INDIANAPOLIS (WISH) - The Richmond Hill explosion had a painful and immediate cost, with lives lost and houses damaged beyond repair. But it also carried a heavy price for the city of Indianapolis: a large bill for overtime and other costs that's already topped $300,000.
In the three weeks after the explosion that killed two, irreparably damaged dozens of houses, and sparked a homicide investigation, police, fire and other Department of Public Safety officials blanketed the area. DPS said officers and investigators have accrued 5,204 regular-time hours and 1,626 overtime hours to date since the night of the explosion. Indianapolis Firefighters worked 911 regular hours on the explosion scene.
The total cost of IMPD and Homeland Security hours is $228,895. Add to that $79,778 generated through IFD personnel and equipment costs, and the total amount spent so far climbs to $308,674.
"From the initial blast, we had a few hundred government employees that were there, and now we're down to about 58 per day," Public Safety Director Troy Riggs told 24-Hour News 8 on Thursday. "The minimum we've had on any day is about 20. The thing that we told people the first night of the explosion was be patient. A lot has to go into these investigations. I think this really showcases the effort that has gone in 24/7 since the explosion occurred."
During the first week following the explosion, the Indianapolis Metropolitan Police Department alone had 487 officers and investigators working on the ground, accumulating 1,097.25 hours of overtime at a cost of $51,111. Indianapolis Animal Control also had 27 employees on site, and the Department of Homeland Security had four personnel.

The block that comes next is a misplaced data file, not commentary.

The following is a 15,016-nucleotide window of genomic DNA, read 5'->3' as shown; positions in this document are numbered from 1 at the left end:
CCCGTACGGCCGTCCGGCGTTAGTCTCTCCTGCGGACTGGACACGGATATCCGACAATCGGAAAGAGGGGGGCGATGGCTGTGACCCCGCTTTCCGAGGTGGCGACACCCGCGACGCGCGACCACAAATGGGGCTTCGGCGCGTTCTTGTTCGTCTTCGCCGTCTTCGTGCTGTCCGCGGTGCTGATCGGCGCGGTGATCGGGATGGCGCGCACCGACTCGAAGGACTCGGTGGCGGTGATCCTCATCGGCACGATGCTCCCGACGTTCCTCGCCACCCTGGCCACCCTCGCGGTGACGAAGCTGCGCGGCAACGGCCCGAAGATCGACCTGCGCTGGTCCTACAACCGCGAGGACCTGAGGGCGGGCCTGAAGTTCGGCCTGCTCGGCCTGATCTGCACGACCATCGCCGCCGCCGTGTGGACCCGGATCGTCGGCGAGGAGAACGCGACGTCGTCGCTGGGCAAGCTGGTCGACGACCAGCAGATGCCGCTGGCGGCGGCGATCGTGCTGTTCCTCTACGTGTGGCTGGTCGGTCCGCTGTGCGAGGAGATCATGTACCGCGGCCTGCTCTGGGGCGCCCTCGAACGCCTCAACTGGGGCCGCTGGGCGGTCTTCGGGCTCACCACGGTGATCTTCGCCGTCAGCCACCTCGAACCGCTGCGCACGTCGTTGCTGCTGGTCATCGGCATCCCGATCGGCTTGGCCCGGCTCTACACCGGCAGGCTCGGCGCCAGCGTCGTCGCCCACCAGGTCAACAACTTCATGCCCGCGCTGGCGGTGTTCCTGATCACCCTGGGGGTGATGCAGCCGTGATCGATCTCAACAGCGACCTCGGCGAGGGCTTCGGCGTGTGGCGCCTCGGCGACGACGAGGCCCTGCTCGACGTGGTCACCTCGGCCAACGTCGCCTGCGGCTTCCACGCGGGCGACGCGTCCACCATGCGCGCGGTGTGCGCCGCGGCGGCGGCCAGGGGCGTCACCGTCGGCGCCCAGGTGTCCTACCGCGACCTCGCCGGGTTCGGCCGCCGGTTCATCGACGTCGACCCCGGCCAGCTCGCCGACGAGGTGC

Staffing levels have dropped from there, with 205 IMPD officers working on the case in the second week and 58 IMPD officers in the third week.
"And, these numbers are just the Department of Public Safety," Riggs said. "It doesn't include Code Enforcement, what the prosecutor is doing, or the response from the Sheriff's Department."
Asked about the impact of the numbers on his department's budget, Riggs said he had no doubt they would force "creative budgeting next year." But Riggs said officers are doing the job they have to do.
"It's a criminal homicide. It's one of the largest explosions that's ever occurred in the nation at this level. So we need to make sure we're doing our due diligence. We need to process a lot of evidence. We need to make sure we have an adequate amount of people to bring the person or persons responsible to justice," he said.
Despite a lack of headlines and official details on the investigation in recent weeks, Riggs says investigators are making "steady progress."
Some forensic tests results are in. Testimony from dozens of witnesses is being compiled. Search warrants have been served.
But, on all of them, Riggs would provide few details.
"There's always a potential for additional interviews, always a potential for talking to people, [and for] trying to gather additional evidence. We just continue to work the case. We're going to look at all potential evidence we have and any leads we have. And, you can tell that by the numbers," Riggs said.
Riggs did, however, address the potential effect the unexpected costs might have on next year's DPS budget.
"We'll have to absorb this, no doubt," he said. "But, we have a large budget. Almost half a billion dollars a year. We're going to save nearly $300,000 from cuts in my office alone, so we'll save enough to absorb them."
Asked if he was worried about costs climbing higher, Riggs said no.
"If you look at the numbers, most of the costs were in the first week," he said. "I don't see that type of expense [in the case] again."
Still, Riggs stopped short of saying the bills were done piling up.
"It would not surprise me any day that they would serve a warrant to look for information," he said. "These investigators are working. They have the green light to do what they think is necessary to bring the people responsible for this to justice."
Interstate 70 east near Interstate 465 was reopened Tuesday evening after a crash blocked all lanes around 6:30 p.m.
If you're looking for something to do over the next seven days you may want to check out Bankers Life Fieldhouse.
On Tuesday, Indianapolis Police Chief Rick Hite will promote 23 officers. Three sergeants will be elevated to the rank of lieutenant. Twenty patrol officers will be promoted to the rank of sergeant.